- As bandwidth needs of schools escalate, districts are faced with the need to pay for new and improved networks. School boards are often reluctant to invest in what they don’t understand so IT directors are getting creative with their presentations, EdTech reports.
- Sometimes this means showing school board members simplified comparisons and diagrams. It can also mean ensuring stakeholders understand how E-rate discounts work and how building a fiber network can pay off in the long run.
- EducationSuperHighway, a nonprofit working to make sure every classroom has internet access, consults with IT administrators and provides resources that allow them to go into discussions about technology upgrades loaded with information and visual demonstrations.
The rampant escalation of ed tech is gobbling up broadband space at dizzying rates. In order for service to work, IT directors need to upgrade systems regularly. The internet of things, which includes security, door locks, video surveillance and even heating and air-conditioning operations. is using network space as well.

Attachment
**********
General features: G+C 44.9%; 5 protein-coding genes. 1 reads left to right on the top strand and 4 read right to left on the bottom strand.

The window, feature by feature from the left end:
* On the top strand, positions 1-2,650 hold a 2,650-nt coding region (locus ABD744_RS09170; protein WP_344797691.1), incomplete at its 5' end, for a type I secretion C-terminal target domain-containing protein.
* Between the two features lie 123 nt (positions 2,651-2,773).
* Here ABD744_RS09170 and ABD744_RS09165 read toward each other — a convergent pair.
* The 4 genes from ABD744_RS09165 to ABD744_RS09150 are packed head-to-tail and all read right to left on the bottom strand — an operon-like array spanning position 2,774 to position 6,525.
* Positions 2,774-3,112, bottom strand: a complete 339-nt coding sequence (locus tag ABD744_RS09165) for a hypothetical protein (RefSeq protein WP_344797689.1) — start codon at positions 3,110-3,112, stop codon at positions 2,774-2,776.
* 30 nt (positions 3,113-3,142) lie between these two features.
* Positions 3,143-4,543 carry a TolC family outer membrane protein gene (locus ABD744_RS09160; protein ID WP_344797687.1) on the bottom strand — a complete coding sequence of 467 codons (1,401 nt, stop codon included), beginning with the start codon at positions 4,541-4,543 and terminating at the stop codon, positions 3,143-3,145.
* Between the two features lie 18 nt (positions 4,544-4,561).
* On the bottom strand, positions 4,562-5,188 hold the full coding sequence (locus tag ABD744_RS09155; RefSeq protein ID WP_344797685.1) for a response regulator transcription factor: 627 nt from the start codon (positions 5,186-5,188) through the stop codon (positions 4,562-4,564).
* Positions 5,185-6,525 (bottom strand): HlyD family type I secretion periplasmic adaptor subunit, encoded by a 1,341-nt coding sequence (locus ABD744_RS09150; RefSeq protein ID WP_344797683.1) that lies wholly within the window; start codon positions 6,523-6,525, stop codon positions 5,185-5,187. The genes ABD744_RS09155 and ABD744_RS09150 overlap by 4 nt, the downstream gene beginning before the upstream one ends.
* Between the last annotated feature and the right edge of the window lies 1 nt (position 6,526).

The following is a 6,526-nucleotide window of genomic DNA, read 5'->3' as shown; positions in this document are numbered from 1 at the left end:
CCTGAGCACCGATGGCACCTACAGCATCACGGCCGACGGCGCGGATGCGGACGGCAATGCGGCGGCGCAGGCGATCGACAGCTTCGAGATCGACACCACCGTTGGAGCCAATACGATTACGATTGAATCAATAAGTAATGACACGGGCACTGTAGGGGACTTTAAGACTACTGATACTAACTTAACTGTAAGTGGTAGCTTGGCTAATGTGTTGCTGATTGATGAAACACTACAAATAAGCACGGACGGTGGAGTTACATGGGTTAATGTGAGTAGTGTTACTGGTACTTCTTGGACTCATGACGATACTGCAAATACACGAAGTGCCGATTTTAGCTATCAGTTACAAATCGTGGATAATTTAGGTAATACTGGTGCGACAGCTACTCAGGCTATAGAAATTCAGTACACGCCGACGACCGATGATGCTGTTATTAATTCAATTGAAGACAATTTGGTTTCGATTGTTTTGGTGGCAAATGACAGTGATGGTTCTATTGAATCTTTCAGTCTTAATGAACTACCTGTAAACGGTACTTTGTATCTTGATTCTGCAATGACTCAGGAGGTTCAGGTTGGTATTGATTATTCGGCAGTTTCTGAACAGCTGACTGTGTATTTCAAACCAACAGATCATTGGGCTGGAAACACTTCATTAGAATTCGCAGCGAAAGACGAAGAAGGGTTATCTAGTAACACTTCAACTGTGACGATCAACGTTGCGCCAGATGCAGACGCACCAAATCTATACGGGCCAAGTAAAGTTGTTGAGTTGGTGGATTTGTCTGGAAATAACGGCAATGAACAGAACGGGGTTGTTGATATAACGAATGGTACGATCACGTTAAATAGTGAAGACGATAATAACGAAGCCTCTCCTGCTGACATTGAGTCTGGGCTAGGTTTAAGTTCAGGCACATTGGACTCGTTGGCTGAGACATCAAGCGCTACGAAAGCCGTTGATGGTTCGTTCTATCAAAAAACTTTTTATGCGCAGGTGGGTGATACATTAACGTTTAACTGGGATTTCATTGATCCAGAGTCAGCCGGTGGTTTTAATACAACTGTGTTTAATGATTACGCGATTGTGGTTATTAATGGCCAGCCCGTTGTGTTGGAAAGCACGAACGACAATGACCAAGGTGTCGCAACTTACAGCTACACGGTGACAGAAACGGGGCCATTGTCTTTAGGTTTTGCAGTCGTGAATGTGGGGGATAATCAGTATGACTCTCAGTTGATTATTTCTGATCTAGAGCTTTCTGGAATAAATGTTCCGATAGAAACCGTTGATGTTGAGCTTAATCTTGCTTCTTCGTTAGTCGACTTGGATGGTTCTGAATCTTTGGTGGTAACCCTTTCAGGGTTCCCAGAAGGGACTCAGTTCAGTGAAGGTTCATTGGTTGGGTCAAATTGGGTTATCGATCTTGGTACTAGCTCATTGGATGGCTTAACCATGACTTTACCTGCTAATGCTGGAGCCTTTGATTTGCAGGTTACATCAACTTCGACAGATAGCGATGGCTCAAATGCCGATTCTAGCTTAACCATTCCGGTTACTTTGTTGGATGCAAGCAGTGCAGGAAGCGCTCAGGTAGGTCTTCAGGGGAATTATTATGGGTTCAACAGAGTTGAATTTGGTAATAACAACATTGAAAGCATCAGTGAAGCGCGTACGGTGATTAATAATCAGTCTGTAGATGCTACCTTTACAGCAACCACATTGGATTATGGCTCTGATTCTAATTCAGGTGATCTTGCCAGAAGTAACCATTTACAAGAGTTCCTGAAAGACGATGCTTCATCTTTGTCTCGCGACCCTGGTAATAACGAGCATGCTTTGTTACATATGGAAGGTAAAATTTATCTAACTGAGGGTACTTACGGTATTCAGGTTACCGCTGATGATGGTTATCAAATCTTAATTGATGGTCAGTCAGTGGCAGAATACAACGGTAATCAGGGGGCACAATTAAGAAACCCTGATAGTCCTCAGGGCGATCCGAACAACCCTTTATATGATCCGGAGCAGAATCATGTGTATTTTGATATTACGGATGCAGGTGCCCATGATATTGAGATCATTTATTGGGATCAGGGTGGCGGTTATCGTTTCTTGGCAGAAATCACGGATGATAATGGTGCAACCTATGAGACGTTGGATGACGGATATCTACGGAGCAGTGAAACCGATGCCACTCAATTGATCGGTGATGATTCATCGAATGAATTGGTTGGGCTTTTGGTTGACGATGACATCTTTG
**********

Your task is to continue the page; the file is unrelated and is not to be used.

This problem is even more challenging for rural districts that may not be able to get enough broadband through land-based systems which means they have to rely on satellite internet.
The Federal Communication Commission's E-rate program continues to make broadband connections more affordable for schools. Eligible schools and libraries can save 20% to 90% percent through the program.
The good news is that most schools do have adequate internet service. EducationSuperHighway's 2018 State of the States report finds that 96% of schools have high-speed internet connections, which equates to 44 million students. At the same time, there are still 1,356 schools that are not connected, and connecting rural schools to adequate broadband is still one of the greatest challenges.